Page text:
When undertaking any surgery, doctors must make sure the patient has no dangerous conditions that are “contraindications” – that is, reasons not to do the surgery. This is particularly true with elective surgeries and those which are not immediately necessary.
When doctors fail to take the necessary precautions to ensure that surgery is a safe option for the patient, the results can be catastrophic.
In a recent tragic case, an obstetrician gynecologist performed an elective hysteroscopy procedure on a female patient – who had a Group A strep infection at the time. Group A strep is a very virulent and dangerous bacterial infection that is well known to cause toxic shock syndrome.
After discovering that the patient was harboring a group A strep in her genital tract, the obstetrician had unsuccessfully attempted on two occasions to eradicate the organism with a short course of antibiotic therapy. Without taking any preoperative culture tests, the obstetrician then took the patient in for surgery.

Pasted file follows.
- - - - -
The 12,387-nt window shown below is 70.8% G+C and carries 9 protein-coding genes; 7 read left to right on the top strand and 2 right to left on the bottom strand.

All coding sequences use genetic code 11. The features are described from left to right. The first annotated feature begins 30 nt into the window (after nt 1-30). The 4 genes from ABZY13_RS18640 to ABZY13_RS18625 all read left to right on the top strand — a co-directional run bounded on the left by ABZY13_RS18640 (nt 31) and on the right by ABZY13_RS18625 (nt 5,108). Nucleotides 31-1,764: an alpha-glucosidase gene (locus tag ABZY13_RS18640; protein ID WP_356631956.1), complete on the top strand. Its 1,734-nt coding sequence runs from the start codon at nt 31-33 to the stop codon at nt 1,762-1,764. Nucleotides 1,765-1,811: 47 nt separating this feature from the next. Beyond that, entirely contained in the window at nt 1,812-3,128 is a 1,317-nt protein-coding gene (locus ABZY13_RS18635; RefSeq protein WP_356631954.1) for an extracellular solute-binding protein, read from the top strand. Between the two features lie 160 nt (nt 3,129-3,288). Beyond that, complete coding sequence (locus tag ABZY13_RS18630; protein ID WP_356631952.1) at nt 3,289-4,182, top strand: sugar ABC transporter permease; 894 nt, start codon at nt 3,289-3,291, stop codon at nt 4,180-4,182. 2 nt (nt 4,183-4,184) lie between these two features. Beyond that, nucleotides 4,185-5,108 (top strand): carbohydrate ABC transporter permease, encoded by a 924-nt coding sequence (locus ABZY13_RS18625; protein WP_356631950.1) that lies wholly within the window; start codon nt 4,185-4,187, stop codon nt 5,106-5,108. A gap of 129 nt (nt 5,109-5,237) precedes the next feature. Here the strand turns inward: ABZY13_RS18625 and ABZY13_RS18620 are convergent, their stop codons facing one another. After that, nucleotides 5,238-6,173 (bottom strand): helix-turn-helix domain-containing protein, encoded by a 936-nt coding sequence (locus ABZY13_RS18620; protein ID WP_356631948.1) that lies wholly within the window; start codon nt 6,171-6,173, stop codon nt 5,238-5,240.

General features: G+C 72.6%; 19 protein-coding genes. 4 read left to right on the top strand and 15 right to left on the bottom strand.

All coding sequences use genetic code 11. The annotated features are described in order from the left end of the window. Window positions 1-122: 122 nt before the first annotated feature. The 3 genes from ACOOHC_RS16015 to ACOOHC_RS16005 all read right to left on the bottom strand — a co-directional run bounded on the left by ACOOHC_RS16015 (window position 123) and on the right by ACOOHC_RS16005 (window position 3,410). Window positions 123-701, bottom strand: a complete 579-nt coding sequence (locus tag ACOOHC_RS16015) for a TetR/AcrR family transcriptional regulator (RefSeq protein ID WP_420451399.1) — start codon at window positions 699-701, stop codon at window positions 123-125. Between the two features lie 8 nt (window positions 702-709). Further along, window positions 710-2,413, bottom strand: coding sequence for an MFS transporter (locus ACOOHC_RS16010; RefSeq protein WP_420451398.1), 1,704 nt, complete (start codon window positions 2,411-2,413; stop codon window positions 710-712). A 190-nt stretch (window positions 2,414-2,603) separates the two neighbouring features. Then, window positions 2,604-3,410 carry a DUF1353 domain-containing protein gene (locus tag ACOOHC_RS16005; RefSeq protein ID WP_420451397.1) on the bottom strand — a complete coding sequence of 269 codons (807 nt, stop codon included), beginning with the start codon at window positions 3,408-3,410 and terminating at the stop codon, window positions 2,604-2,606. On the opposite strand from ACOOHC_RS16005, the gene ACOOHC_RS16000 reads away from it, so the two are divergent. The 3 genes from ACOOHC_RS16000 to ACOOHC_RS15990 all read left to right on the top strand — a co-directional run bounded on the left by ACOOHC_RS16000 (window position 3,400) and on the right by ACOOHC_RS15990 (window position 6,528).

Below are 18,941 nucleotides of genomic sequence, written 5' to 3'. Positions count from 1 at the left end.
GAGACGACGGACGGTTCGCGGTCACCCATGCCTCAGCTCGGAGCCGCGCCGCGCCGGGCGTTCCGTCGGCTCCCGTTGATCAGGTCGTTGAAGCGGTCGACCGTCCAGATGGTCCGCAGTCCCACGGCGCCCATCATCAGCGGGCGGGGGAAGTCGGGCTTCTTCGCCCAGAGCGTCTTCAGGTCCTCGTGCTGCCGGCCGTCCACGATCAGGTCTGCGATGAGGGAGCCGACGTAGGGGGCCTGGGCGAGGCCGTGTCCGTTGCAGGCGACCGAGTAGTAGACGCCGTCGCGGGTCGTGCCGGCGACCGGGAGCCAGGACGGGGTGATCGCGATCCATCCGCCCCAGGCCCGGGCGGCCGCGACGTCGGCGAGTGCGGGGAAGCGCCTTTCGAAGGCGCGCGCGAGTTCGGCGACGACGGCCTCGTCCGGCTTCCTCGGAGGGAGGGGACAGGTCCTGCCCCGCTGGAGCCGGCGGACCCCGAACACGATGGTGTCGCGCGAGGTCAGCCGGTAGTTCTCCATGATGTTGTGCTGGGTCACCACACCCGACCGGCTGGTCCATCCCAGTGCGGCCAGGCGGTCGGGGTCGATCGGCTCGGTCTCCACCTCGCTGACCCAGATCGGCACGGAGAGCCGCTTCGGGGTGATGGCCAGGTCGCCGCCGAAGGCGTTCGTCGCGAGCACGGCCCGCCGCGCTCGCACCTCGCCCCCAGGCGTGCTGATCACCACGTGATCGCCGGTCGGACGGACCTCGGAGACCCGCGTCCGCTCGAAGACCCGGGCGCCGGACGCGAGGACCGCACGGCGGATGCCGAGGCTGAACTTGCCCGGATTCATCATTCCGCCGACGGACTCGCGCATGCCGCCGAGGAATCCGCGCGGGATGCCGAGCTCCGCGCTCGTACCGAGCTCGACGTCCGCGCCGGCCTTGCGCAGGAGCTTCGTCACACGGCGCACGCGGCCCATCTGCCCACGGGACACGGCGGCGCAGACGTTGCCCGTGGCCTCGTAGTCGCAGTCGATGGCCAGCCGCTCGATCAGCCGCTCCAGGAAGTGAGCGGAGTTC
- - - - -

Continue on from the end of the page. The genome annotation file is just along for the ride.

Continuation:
Predictably, the Group A strep was still present. Passing surgical instruments through the vagina, which was infected with Group A strep, and then scraping the uterus, the doctor introduced this dangerous group A strep infection into the patient’s blood stream. This “iatrogenic” – or, physician-induced – invasive infection led to severe septic shock and toxic shock syndrome, cardiac arrest and brain damage. Tragically, the patient is now totally disabled and living in an extended care facility.
This devastating and life-destroying mistake was easily avoidable. The doctor merely needed to follow the standard of care and do a preoperative culture – thereby discovering that the bacteria was still present. Performing an elective surgery in an infected field is something that no reasonable or prudent doctor should ever do. This doctor violated the most fundamental maxims of medical care: “first, do no harm.”